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5 tips for making fusible bias tape with tools from Heirloom and HeatnBond

by Paul Leger

Yesterday we selected, prepared and fused our fabrics onto our stained glass quilt with HEATNBOND® Lite Iron-On Adhesive Sheets.

Today with the help of an HEIRLOOM Bias Tape Maker – 6mm (¼”) and HEATNBOND® Quilter’s Edge Iron-On Adhesive Tape – 6mm x 13.7m we’ll make some bias tape that will give our project an authentic stained glass look.

Heirloom bias tape maker and HeatnBond quilter's edge iron-on adhesive tape that will be used to make adhesive bias tape for the stained glass wallhanging.

HEIRLOOM Bias Tape Maker and HEATNBOND® Quilter’s Edge Iron-On Adhesive Tape

From the shortest side of the black fabric cut six strips that are each ⅝” wide. Then, from the remaining fabric, cut three strips on 45angle that are also ⅝” wide.

A rectangle of black fabric showing ⅝” strips cut on the diagonal and on the straight of grain.

Cutting instructions for black fabric strips

Sew the two diagonal strips together at a 45o angle. Trim the seam down to ⅛” and press open. Before inserting the strip of fabric into the bias tape maker, cut one end of the strip at a 45angle.

TIP Insert the black fabric into the Heirloom Bias Tape maker using a pin to help guide the fabric through.

A pin is used to help guide a strip of black fabric through the Heirloom bias tape maker.

Using a pin to guide the black fabric through the bias tape maker.

TIP Once the black fabric strip is through the end of the bias tape maker, I secure the end of the fabric to the ironing board with a pin. This keeps the fabric from shifting and help it slide through the bias tape maker as it moves along the fabric strip.

The fabric is secured to the ironing board with a pin to prevent slippage when making the bias tape with the Heirloom Bias Tape Maker.

Secure fabric to ironing board to prevent slippage while pressing

Once your fabric strip has been secured to the ironing board, you’re ready to make bias tape. I use the iron to push the bias tape maker along the fabric strip. You may find that you need to pull on the bias tape maker ever so slightly to help it moving smoothly along the fabric strip.

TIP You must go slowly! You want the edges of the bias tape to be nicely folded and pressed. You could also use a light mist of sizing or of water to help ensure sharp creases.

Repeat this process for all black strips.

A hot iron is used to push the bias tape maker forward and fuse the HeatnBond stabilizer to a fabric strip.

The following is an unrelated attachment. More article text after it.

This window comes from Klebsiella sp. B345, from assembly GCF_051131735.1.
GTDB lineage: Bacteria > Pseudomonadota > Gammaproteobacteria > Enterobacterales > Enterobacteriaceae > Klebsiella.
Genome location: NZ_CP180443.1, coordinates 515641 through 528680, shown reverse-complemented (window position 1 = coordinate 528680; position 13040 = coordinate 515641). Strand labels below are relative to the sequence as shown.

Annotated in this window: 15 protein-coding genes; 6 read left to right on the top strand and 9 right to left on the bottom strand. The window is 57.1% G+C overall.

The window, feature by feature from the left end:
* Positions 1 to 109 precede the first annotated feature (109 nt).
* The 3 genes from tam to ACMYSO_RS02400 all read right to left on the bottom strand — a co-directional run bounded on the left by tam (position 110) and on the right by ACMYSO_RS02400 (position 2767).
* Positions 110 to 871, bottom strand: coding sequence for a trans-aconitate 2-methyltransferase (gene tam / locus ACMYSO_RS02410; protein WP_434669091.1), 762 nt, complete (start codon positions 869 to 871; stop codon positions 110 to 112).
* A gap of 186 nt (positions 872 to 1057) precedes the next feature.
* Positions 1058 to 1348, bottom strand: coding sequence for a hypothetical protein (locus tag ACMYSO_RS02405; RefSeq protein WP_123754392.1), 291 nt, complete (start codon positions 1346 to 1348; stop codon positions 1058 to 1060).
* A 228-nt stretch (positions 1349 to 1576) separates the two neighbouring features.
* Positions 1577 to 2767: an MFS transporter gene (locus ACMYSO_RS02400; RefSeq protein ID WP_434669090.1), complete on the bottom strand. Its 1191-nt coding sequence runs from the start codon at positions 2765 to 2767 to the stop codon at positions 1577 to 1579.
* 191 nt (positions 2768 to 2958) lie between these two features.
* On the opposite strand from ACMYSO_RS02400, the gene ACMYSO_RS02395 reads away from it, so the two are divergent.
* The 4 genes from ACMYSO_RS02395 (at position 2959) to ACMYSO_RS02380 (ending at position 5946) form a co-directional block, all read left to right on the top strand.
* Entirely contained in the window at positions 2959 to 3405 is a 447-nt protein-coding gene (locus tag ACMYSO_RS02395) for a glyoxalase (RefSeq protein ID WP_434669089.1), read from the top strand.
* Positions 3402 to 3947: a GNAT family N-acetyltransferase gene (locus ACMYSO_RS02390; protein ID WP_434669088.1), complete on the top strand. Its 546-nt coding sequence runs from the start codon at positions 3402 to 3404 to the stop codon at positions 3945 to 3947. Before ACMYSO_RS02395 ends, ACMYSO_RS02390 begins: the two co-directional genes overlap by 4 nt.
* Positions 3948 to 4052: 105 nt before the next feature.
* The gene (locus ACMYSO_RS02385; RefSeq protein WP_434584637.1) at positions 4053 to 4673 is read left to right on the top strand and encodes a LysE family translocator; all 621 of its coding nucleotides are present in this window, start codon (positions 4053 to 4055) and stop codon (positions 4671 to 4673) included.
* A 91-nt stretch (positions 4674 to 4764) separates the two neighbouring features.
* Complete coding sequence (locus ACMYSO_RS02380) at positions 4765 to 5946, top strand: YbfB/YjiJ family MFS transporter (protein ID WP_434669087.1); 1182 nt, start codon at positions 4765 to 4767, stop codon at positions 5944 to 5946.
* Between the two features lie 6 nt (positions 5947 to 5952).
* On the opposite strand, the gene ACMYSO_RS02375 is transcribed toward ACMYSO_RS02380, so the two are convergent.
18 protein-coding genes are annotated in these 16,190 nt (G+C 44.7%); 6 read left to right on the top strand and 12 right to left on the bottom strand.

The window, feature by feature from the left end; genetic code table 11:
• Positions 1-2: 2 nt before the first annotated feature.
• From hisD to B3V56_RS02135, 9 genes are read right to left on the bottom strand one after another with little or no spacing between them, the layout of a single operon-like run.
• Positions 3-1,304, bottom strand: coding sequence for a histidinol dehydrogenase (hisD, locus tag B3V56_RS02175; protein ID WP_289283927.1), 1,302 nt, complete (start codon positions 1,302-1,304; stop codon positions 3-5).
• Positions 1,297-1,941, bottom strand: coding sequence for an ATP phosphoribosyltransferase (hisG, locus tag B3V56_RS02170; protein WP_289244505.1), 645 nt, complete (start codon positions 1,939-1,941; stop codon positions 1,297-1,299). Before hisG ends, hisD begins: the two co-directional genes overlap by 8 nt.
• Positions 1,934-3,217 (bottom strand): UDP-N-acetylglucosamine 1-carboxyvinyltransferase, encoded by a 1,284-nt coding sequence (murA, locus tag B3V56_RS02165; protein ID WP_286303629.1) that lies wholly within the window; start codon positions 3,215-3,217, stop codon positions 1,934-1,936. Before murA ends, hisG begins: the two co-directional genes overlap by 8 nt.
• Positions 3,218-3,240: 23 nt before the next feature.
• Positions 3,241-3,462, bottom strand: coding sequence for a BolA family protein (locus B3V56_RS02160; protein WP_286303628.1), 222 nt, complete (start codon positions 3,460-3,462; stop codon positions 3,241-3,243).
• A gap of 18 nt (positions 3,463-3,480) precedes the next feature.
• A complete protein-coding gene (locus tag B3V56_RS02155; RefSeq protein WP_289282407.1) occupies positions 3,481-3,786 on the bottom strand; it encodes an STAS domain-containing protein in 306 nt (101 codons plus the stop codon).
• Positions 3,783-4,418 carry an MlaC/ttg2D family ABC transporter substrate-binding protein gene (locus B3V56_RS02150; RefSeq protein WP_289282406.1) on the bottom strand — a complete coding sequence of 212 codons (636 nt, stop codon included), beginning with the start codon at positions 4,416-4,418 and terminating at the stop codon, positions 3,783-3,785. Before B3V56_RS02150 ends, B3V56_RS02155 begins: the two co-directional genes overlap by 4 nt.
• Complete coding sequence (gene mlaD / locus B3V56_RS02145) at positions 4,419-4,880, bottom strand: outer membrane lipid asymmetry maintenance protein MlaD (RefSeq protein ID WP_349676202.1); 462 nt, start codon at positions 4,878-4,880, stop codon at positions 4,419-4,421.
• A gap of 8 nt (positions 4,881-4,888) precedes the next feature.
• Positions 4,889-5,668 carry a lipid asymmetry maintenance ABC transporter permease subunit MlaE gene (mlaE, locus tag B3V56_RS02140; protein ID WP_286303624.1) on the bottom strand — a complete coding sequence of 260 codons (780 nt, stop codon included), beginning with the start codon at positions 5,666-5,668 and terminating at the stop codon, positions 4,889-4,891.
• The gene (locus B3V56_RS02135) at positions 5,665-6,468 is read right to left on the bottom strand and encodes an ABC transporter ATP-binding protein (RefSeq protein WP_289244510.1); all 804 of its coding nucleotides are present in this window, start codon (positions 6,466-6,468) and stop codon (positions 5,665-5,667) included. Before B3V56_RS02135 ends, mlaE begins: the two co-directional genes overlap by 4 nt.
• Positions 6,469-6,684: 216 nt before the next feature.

Hot iron pressing bias strip as it pushes bias tape maker forward

Our last step for today is to fuse the iron-on adhesive tape to the fabric bias tape. This step prepares the bias tape strips to be secured to the quilt top before sewing.

TIP This product only takes 2-3 seconds to fuse to the fabric so you must be quick.

For delicate pressing tasks like this, I like to use the GO IRON™ Mini Travel/Craft Iron due to its small sole-plate.

Place the iron-on adhesive tape sticky side down on the back side of the fabric leaving the paper side up.

TIP You’ll need to press quickly making sure that you stay on the fabric and not on your ironing board!

Adding HEATNBOND® Quilter's Edge Iron-On Adhesive Tape to the back of the bias tape made with the Heirloom Bias Tape Maker.

Adding iron-on adhesive tape to the back of the bias tape

Almost there!

Now that our sections of bias tape are all prepared we are ready for the last steps to complete our shamrock stained glass quilt. Come back tomorrow and I’ll also show you how to sew the bias tape to the quilt top using a double needle.

This is part 2 of 5 in this series.

Go back to part 1: Stained glass quilt made easy with HeatnBond

Go to part 3: Sewing bias tape with a SCHMETZ twin needle

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3 comments

Patty E March 14, 2017 - 7:47 pm

Great tutorial for adding the fusible to the back of bias tape. I have an applique project I am working on where using a fusible bias tape will work much better… If I make my own fusible tape I can use the exact color I need. A win-win. Thanks

Reply
Melissa February 19, 2017 - 8:58 am

I’ve tried every adhesive available on the market – some of them twice just to be sure. Heat and Bond is by far my favorite.

Reply
Carol Miki February 15, 2017 - 8:37 pm

Interesting article as I have a project where I need fusible bias tape. Thanks!

Reply

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